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Smooth and fast greens!

As always this season has started off with many greens playing “slow”. The usual reasons apply of course; mowing heights are still above summer level, the frequency of cutting is still low in many cases due to a really slow start to growth in many areas. Many greens are also thatchy and there has been a lot of moss about as we come out of winter, due partly to the excessively wet end to last summer and more significantly to long term Localised Dry Patch problems which are inherently linked to persistent moss problems. Oh yes and of course we are all still adjusting from indoor speeds to early spring outdoor ones!

So do we just sit and wait or can we be getting on with something to improve the situation?

Happily there is plenty we can do to positively influence green speed at this time.

  1. Look at our guides on Green Speed and Green Surface Consistency – you might be surprised to see what the priorities are!
  2. You will see that sward composition (grass types) plays a big part in both these aspects of green management. This is in part due to the upright growth habit of the finer grasses with minimal “nap” or lateral growth. The effects of surface debris and lateral growth can be overcome and green speed and consistency improved with the introduction of regular verti-cutting; at least two operations per month.
  3. Sharp Mower blades are not a luxury, they are essential to the health, speed and smoothness of your green. Having the mower re-ground in the winter is a good starting point, but it must be kept accurately set with zero contact between blade and cylinder and the front face of the bottom blade must be kept sharp all through the season. The difference in grass health will be remarkable and you will make the most efficient use of fertilisers, water and reduce disease incidence
  4. Now that summer is here! we can safely bring the height down on the mower to 5 or even 4.5mm.  Mowing lower than this isn’t necessary or advisable as it can cause undue stress to your turf and irreparable damage to the crown area of grass plants.

Any comments? Questions?

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9 comments

  1. Patrick Smithson says:

    Can more than 1/2″ depth of top dressing be added to the bowling green in one treatment, i,e, to fill in hollows in the turf and make a smoother green

    • admin says:

      Hi Patrick
      1/2″ of top dressing would probably cause a lot of damage to your green due to smothering of the grass and the subsequent decomposition and settlement of the soil and thatch underneath.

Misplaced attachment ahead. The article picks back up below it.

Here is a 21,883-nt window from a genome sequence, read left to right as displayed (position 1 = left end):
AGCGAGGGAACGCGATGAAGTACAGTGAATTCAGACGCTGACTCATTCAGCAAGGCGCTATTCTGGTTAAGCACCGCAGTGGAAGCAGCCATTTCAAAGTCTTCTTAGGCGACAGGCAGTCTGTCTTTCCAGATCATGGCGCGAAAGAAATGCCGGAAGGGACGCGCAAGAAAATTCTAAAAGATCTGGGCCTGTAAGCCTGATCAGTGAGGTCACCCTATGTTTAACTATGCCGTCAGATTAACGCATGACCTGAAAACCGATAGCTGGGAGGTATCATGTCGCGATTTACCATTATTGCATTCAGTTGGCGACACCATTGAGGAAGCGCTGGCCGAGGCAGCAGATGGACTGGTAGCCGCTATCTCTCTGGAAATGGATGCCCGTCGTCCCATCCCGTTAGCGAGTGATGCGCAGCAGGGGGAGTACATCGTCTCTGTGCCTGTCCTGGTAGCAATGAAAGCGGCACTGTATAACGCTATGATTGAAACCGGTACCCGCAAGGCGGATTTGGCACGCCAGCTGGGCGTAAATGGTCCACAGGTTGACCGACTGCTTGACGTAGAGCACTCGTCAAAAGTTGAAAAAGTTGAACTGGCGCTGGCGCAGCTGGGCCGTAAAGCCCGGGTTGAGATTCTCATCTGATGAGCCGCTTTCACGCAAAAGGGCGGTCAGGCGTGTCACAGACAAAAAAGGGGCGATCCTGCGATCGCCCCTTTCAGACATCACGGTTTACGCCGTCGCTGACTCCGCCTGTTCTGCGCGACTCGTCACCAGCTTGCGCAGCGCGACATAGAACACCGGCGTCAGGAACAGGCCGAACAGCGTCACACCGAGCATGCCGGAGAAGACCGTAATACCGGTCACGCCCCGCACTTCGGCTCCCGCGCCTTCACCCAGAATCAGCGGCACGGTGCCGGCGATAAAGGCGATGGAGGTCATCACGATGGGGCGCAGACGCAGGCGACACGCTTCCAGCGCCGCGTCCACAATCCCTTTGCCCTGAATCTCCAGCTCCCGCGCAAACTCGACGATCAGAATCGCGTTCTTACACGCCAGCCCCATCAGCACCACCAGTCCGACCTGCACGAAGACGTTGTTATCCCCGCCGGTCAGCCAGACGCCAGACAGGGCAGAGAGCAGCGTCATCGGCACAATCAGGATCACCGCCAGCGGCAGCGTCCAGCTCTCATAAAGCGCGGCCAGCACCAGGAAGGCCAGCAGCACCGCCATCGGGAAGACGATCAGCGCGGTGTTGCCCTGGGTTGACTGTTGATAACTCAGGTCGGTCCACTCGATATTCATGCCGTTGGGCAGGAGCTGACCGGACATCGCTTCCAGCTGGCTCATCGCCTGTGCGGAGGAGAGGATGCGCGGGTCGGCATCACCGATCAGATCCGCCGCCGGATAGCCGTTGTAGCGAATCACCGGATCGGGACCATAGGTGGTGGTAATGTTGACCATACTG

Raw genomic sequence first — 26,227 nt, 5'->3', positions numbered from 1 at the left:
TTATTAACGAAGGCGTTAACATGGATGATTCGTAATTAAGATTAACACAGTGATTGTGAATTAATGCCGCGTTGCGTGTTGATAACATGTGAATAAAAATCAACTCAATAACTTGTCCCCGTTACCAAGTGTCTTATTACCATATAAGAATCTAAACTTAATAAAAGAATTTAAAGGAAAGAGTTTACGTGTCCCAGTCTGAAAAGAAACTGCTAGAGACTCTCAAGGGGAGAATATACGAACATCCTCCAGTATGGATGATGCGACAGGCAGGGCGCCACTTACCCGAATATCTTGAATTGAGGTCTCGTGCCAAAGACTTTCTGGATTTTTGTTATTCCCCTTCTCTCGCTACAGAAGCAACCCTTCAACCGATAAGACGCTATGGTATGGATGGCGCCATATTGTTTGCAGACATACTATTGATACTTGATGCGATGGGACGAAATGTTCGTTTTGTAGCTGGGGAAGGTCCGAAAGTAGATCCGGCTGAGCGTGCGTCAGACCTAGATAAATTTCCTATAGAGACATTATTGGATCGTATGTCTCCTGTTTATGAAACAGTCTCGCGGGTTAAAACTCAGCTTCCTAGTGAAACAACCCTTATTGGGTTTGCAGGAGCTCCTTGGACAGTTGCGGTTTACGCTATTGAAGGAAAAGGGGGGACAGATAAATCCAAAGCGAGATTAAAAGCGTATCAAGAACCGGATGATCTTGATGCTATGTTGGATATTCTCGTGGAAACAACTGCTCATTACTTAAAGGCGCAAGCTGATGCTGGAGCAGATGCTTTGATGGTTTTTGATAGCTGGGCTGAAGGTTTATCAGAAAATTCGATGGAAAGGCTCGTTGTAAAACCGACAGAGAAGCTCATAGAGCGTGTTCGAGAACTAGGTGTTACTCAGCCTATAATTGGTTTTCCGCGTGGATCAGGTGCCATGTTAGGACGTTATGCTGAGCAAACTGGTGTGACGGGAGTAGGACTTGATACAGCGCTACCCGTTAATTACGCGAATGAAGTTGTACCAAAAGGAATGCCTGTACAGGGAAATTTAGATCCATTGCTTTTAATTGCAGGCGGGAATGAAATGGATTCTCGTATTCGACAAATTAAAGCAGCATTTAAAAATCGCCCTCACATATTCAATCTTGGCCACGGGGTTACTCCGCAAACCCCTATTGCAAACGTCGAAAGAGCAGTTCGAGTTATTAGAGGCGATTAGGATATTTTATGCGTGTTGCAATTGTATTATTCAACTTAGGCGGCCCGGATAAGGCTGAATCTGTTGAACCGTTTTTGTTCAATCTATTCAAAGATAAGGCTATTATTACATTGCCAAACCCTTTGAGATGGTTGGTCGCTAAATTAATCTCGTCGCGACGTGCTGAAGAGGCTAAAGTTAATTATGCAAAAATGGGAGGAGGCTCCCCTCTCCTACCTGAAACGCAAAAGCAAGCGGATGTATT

I would need to know a bit more about the green before recommending a course of action.

      Can you let me know what the main issues are and the current maintenance program.

      Regards

      John

  2. Jim Moulton says:

    Hi
    I took over the green duties at the start of April last year and some players complained of a ‘slow’ green until about end of May. I have had a new mower in June with a verticutt attachment. Most of the feeding and spiking etc is carried out by a recognised greensman. With the new equipment I have could I expect a faster green. Ps aprt from mowing I have no experience.

    • John says:

      Hi Jim

      Thanks for using the site.

      The biggest sapper of energy (speed) from bowls is excess thatch at the surface. Have a look at this article and the two that lead on from it to see how to appraise your green’s overall condition.

      Let me know what you find and I will try to help further

      Regards

      John

      • Jim Moulton says:

        Hi John
        Thank you for replying I have read your article on verticutting and it has been helpful. Most members are happy with the performance of the green at this time. I am carrying out the verticutting every 2/3 weeks . Watering system is on most nights and I am mowing at 5mm. However patches of the green are drying up. Obviously one side of the green has large trees which saps up the water. Can I do anything else to stop/slow the bare patches. ie am I verticutting too deep, is 5mm ok

        Jim

        • John says:

          Hi Jim

          Verti-cutting shouldn’t really break the surface at this time of year. It is intended to slice through stolons and tease up lateral growth ahead of cutting, so you could probably raise the blades a bit until they are just resting on the surface.

          You should cut back or even stop verti-cutting if the weather is very dry for prolonged spells as it can contribute to drying out the surface too.

          If areas are drying out unevenly (in patches) you should be vigilant for LDP and treat accordingly. This should include sarrell rolling/mini-tining, followed by Hydroaid/Aquacept and hand watering. If ares are badly affected, then repeat treatments will be required.

          Let me know if I can help you with this.

          Thanks

          John

  3. alan badgery says:

    Bowls club members rate a green on only one factor – what is the speed of the green and do the bowls finish well. In your opinion what is a reasonable speed (over 90 ‘) by the middle of the season ?

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